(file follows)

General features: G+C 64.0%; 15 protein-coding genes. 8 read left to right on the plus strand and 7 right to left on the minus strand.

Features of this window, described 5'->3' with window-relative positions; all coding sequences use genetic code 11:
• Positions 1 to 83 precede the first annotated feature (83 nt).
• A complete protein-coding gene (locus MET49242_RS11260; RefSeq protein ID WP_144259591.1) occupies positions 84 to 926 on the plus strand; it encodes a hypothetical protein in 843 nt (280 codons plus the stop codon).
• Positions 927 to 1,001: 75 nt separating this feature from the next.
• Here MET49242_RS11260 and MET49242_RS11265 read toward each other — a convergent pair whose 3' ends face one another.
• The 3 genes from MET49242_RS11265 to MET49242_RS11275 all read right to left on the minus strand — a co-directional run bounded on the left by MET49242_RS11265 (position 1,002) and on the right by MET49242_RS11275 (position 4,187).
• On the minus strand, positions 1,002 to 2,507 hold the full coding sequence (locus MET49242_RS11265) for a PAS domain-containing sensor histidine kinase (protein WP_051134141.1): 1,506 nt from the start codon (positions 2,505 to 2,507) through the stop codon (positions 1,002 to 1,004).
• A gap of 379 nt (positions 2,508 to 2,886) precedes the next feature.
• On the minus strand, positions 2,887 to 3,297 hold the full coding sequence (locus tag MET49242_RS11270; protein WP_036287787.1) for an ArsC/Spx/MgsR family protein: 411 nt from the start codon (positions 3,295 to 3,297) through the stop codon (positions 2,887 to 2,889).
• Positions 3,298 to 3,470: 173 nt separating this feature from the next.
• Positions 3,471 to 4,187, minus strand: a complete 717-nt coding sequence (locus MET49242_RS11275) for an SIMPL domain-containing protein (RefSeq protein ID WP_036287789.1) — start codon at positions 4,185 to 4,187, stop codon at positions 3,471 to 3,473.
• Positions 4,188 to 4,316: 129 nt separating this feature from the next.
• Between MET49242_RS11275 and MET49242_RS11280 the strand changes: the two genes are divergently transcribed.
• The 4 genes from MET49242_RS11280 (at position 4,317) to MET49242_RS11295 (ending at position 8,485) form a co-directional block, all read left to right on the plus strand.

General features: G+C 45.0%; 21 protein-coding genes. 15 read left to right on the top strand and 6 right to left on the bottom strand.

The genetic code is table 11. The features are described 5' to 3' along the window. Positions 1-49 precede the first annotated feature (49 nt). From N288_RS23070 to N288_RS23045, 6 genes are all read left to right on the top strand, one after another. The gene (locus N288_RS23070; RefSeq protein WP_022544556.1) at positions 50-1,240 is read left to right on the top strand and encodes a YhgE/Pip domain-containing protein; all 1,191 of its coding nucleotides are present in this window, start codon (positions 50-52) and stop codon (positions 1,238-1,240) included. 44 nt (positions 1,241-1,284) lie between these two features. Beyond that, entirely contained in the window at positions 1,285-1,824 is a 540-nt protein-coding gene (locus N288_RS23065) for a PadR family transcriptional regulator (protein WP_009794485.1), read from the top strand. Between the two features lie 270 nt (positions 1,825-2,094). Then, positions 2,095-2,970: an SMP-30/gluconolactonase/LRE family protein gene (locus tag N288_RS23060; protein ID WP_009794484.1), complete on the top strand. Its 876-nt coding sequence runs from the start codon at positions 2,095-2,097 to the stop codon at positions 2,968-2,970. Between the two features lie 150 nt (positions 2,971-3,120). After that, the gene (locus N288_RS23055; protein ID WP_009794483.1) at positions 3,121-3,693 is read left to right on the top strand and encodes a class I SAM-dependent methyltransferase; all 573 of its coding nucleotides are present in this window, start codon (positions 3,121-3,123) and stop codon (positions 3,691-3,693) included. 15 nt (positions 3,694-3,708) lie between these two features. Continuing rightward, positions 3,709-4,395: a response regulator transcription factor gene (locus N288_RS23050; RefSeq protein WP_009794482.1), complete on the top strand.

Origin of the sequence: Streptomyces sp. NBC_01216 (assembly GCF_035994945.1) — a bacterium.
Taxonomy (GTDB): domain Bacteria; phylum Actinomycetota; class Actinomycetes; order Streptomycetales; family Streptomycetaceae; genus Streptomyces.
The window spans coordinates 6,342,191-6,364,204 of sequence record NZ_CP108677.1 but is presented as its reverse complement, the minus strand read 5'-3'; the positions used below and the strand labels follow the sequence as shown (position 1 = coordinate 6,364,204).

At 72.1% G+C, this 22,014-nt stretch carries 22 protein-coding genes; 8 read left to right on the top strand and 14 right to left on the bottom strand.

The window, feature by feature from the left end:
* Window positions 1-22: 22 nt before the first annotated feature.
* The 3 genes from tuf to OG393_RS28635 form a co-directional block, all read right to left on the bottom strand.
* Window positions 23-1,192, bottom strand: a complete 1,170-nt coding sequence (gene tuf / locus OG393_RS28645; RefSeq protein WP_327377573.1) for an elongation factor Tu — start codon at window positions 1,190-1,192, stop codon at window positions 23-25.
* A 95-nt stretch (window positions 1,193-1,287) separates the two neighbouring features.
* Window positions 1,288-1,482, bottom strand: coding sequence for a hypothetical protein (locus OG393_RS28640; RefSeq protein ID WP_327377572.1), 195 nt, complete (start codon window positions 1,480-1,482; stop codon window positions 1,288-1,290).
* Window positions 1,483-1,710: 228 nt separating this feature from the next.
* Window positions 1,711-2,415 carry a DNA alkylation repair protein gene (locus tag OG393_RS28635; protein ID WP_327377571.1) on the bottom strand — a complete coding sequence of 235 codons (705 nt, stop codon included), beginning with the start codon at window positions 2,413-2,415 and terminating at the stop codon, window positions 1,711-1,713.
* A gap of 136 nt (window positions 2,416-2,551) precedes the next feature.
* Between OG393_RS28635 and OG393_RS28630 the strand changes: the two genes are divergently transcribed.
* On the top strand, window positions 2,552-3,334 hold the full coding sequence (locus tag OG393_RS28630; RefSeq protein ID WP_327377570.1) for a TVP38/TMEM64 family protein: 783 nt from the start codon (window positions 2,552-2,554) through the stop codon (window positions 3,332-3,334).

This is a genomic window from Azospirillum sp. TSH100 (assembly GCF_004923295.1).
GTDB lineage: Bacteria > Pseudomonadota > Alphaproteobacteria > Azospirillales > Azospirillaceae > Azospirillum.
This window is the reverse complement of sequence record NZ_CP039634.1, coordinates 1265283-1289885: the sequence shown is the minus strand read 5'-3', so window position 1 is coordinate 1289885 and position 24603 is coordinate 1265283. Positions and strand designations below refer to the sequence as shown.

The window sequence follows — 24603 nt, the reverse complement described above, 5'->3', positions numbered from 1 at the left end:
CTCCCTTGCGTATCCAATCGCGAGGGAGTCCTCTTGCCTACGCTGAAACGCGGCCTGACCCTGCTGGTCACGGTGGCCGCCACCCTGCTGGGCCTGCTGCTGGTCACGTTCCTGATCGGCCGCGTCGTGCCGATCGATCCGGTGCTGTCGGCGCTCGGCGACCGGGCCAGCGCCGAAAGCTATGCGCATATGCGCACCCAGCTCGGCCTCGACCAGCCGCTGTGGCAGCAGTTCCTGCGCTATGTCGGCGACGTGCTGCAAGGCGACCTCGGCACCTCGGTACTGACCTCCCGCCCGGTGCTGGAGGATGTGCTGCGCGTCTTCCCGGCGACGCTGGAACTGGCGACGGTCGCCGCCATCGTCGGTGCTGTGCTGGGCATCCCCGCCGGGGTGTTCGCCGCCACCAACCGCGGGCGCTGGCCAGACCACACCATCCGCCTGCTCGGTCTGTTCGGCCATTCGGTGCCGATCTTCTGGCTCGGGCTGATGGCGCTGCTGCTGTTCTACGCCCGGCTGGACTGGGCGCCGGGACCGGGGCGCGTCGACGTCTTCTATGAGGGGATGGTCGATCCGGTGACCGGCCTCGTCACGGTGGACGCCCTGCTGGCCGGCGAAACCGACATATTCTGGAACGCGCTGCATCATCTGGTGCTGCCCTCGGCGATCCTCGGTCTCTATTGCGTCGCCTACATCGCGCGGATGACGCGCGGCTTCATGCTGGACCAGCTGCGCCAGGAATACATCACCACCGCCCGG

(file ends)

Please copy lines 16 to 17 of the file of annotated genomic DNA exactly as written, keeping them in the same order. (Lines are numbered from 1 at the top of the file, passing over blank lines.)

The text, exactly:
General features: G+C 45.0%; 21 protein-coding genes. 15 read left to right on the top strand and 6 right to left on the bottom strand.

The genetic code is table 11. The features are described 5' to 3' along the window. Positions 1-49 precede the first annotated feature (49 nt). From N288_RS23070 to N288_RS23045, 6 genes are all read left to right on the top strand, one after another. The gene (locus N288_RS23070; RefSeq protein WP_022544556.1) at positions 50-1,240 is read left to right on the top strand and encodes a YhgE/Pip domain-containing protein; all 1,191 of its coding nucleotides are present in this window, start codon (positions 50-52) and stop codon (positions 1,238-1,240) included. 44 nt (positions 1,241-1,284) lie between these two features. Beyond that, entirely contained in the window at positions 1,285-1,824 is a 540-nt protein-coding gene (locus N288_RS23065) for a PadR family transcriptional regulator (protein WP_009794485.1), read from the top strand. Between the two features lie 270 nt (positions 1,825-2,094). Then, positions 2,095-2,970: an SMP-30/gluconolactonase/LRE family protein gene (locus tag N288_RS23060; protein ID WP_009794484.1), complete on the top strand. Its 876-nt coding sequence runs from the start codon at positions 2,095-2,097 to the stop codon at positions 2,968-2,970. Between the two features lie 150 nt (positions 2,971-3,120). After that, the gene (locus N288_RS23055; protein ID WP_009794483.1) at positions 3,121-3,693 is read left to right on the top strand and encodes a class I SAM-dependent methyltransferase; all 573 of its coding nucleotides are present in this window, start codon (positions 3,121-3,123) and stop codon (positions 3,691-3,693) included. 15 nt (positions 3,694-3,708) lie between these two features. Continuing rightward, positions 3,709-4,395: a response regulator transcription factor gene (locus N288_RS23050; RefSeq protein WP_009794482.1), complete on the top strand.